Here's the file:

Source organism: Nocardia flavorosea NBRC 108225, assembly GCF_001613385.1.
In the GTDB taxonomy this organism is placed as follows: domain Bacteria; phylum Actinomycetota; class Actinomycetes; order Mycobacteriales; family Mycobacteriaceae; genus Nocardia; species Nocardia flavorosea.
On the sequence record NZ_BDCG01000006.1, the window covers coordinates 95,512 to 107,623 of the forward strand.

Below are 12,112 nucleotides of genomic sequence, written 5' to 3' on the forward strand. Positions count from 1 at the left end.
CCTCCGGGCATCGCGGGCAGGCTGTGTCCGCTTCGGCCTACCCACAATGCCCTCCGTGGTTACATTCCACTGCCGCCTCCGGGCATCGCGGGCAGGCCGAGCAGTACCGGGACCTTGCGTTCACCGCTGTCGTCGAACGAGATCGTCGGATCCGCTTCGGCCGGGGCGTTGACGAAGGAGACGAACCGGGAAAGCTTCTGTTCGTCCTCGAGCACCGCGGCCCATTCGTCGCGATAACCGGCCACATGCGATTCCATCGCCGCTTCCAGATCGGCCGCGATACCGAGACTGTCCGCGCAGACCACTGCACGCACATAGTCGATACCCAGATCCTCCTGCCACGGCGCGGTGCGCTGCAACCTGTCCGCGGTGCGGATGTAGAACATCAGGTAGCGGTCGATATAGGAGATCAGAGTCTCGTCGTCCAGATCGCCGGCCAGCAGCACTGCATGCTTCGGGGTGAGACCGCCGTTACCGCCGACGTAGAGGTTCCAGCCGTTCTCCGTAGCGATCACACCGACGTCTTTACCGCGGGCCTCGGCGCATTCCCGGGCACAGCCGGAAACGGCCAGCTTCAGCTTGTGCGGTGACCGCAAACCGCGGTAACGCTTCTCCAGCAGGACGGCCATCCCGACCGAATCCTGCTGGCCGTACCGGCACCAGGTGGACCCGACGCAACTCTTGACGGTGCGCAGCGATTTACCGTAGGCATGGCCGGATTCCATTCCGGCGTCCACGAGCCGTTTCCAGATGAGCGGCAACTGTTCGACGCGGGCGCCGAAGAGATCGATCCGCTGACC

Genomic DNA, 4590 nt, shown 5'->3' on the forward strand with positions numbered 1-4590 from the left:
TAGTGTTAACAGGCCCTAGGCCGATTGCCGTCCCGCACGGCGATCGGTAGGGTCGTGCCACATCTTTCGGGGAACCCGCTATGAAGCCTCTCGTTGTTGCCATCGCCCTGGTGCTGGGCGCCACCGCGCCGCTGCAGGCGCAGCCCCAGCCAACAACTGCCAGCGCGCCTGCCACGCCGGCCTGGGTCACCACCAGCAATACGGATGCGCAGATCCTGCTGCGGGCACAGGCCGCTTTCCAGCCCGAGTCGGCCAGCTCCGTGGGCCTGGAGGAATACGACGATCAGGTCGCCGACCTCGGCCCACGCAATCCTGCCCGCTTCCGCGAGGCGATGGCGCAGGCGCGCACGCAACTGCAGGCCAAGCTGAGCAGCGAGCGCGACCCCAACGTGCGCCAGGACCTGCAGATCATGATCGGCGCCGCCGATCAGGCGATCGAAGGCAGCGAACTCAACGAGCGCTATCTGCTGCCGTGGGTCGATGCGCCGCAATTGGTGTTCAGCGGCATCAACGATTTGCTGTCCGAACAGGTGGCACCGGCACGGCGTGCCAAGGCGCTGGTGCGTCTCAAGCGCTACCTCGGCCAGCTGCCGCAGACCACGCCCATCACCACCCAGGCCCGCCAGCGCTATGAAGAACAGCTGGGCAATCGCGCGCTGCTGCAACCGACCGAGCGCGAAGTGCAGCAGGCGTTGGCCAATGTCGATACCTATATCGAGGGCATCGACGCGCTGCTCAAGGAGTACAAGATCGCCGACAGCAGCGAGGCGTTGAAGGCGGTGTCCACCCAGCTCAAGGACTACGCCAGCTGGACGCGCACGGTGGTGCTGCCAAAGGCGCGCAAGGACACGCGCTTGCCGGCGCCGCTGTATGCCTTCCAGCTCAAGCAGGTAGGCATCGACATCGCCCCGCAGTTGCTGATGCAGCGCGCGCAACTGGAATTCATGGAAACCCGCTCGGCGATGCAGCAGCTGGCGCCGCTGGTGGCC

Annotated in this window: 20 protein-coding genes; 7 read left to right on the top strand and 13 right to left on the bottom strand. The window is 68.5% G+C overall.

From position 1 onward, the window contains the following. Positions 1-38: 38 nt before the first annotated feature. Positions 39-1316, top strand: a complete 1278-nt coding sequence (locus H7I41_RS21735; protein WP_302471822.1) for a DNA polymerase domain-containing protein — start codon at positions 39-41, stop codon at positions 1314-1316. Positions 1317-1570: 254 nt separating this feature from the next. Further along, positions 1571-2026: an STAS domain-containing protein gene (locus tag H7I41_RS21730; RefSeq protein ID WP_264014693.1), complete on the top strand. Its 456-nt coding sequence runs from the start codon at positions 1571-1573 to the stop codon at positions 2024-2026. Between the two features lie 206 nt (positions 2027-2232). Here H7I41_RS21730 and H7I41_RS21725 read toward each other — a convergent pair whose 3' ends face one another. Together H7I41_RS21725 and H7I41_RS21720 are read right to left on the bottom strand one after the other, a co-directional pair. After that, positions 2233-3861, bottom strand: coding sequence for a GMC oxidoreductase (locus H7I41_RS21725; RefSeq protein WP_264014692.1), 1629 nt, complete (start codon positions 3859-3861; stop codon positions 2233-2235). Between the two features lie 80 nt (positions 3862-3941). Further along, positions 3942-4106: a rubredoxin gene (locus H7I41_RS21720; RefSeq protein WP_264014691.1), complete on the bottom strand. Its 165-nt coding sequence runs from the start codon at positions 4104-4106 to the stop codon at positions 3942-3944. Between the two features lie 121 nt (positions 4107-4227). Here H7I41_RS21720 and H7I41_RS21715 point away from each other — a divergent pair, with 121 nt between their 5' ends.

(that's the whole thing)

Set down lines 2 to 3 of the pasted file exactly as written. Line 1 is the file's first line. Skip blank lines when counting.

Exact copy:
In the GTDB taxonomy this organism is placed as follows: domain Bacteria; phylum Actinomycetota; class Actinomycetes; order Mycobacteriales; family Mycobacteriaceae; genus Nocardia; species Nocardia flavorosea.
On the sequence record NZ_BDCG01000006.1, the window covers coordinates 95,512 to 107,623 of the forward strand.